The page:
Donna Hammock, director of Parent Voices, a program that helps parents of children being served by Damar navigate the care experience, meet other parents and learn through educational workshops. Hammock understands both the reward and struggle of having a child with multiple diagnoses, including behavioral disabilities. Her 15-year-old grandson, for whom she is legal guardian, is being supported on Damar’s residential campus.
Fifteen years ago, when my son called to tell me my grandson, Kevin, had been born, I was ecstatic. But, during the drive to the hospital I kept reflecting on my son’s tone of voice on the telephone. I hadn’t heard the excitement of a first-time dad. Was something wrong? Had the baby been born sick? Or could the baby have been born like me – a dwarf?
When I got the hospital, my fears seem confirmed when I saw my son, Larry. He had no trace of joy on his face. I grabbed his hand and whispered, “Is he like me?” As we walked to the maternity ward, I asked again. “Is he like me?” Larry gently replied, “No, Mom. He has Down syndrome.”
You could have knocked me over with a feather. I knew nothing about Down syndrome.
My, how things have changed. In the years since I first fell in love with Kevin’s cerulean-blue eyes in that hospital, my son passed away and I became guardian to this beautiful child with multiple diagnoses. For years, I lived with him in my home. As Kevin got older, his behaviors became harder and harder for me to manage. Finally, in June of 2016, we brought Kevin to Damar.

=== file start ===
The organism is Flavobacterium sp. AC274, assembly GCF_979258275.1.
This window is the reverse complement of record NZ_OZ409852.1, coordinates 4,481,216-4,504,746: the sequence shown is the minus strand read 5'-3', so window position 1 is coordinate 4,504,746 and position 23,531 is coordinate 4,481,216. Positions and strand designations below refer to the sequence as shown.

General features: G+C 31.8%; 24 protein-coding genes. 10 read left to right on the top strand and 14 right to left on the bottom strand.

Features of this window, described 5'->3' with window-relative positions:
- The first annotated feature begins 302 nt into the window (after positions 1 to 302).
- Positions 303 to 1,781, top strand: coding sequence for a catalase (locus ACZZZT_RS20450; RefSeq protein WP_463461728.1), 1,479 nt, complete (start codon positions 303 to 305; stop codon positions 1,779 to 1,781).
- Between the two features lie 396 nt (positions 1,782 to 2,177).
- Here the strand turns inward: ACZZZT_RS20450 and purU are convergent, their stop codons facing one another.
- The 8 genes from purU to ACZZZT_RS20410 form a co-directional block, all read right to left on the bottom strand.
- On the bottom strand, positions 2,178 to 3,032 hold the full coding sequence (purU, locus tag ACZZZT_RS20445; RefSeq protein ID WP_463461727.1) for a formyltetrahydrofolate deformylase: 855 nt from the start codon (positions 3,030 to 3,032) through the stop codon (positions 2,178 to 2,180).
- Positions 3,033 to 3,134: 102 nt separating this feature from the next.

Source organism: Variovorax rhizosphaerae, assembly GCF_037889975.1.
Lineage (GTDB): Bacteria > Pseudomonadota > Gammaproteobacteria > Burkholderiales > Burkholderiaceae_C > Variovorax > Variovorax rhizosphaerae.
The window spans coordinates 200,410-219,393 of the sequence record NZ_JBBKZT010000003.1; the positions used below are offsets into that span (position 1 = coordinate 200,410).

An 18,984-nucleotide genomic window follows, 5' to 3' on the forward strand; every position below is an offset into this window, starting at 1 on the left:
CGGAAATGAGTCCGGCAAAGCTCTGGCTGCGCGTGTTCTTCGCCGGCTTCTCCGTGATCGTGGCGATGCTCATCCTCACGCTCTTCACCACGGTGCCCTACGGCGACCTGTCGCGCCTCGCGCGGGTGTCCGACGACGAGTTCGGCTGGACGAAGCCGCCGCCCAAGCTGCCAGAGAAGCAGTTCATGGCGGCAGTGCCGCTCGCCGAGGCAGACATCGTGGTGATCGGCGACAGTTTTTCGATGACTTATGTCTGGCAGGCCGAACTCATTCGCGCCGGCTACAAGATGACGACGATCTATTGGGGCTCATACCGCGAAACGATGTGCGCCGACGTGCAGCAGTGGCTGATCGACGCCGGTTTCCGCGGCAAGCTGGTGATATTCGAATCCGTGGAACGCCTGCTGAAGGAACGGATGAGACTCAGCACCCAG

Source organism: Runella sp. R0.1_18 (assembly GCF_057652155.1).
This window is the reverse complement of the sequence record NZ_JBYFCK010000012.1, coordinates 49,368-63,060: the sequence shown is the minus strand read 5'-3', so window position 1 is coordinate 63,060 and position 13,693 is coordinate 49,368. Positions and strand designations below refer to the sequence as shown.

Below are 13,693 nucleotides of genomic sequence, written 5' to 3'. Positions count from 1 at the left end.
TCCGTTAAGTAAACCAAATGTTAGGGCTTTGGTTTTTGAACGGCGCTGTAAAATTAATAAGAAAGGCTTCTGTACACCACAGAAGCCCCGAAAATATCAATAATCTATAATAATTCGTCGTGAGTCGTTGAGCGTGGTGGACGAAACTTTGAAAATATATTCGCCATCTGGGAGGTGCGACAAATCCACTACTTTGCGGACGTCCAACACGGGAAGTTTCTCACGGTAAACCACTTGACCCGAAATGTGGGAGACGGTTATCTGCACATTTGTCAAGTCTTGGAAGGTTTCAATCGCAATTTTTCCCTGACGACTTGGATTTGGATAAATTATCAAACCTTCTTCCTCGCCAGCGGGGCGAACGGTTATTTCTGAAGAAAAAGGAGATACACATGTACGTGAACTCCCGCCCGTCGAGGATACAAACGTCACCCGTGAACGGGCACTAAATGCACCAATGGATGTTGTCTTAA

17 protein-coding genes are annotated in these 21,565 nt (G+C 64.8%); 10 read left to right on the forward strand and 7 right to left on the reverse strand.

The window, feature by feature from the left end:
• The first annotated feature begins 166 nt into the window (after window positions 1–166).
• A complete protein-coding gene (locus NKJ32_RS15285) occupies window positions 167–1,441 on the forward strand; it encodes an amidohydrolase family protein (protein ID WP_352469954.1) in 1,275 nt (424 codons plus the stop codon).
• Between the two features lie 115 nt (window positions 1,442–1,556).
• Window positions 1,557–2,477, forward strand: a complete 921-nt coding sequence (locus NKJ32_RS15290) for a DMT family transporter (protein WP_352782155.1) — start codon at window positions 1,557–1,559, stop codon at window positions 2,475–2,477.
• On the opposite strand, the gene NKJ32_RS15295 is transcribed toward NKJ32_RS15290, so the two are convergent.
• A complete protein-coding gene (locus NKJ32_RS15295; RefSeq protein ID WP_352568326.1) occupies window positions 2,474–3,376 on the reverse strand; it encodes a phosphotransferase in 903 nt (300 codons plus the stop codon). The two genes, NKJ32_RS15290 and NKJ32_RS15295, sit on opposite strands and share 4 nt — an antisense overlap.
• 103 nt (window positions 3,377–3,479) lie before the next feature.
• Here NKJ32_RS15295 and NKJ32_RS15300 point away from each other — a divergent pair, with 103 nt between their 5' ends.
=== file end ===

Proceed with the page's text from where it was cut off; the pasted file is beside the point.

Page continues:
Like many parents, I say that deciding to bring Kevin to Damar was the hardest decision I’ve ever made. I was scared and angry, and I wondered if I was doing the right thing. Now, after seeing the miraculous things Damar has done for Kevin, I know I did the right thing. Not every day has been a great day for Kevin since he came to Damar, and we’ve had our challenges and frustrations. But Damar has made a huge difference in our lives. Kevin is happier, and I no longer feel like I have to go through the challenges of raising Kevin alone.
My story doesn’t mean I’m going to think Damar is right for every child with an intellectual or behavioral disability. But it does mean that I can relate to those caregivers who are struggling with the challenges associated with raising a child with intellectual or behavioral disabilities. And it certainly means that I’ll be there to listen, to help you find information and to connect you to other parents who are in a similar situation.
In other words, it means I’m here to assure you that you don’t have to go through these challenges alone.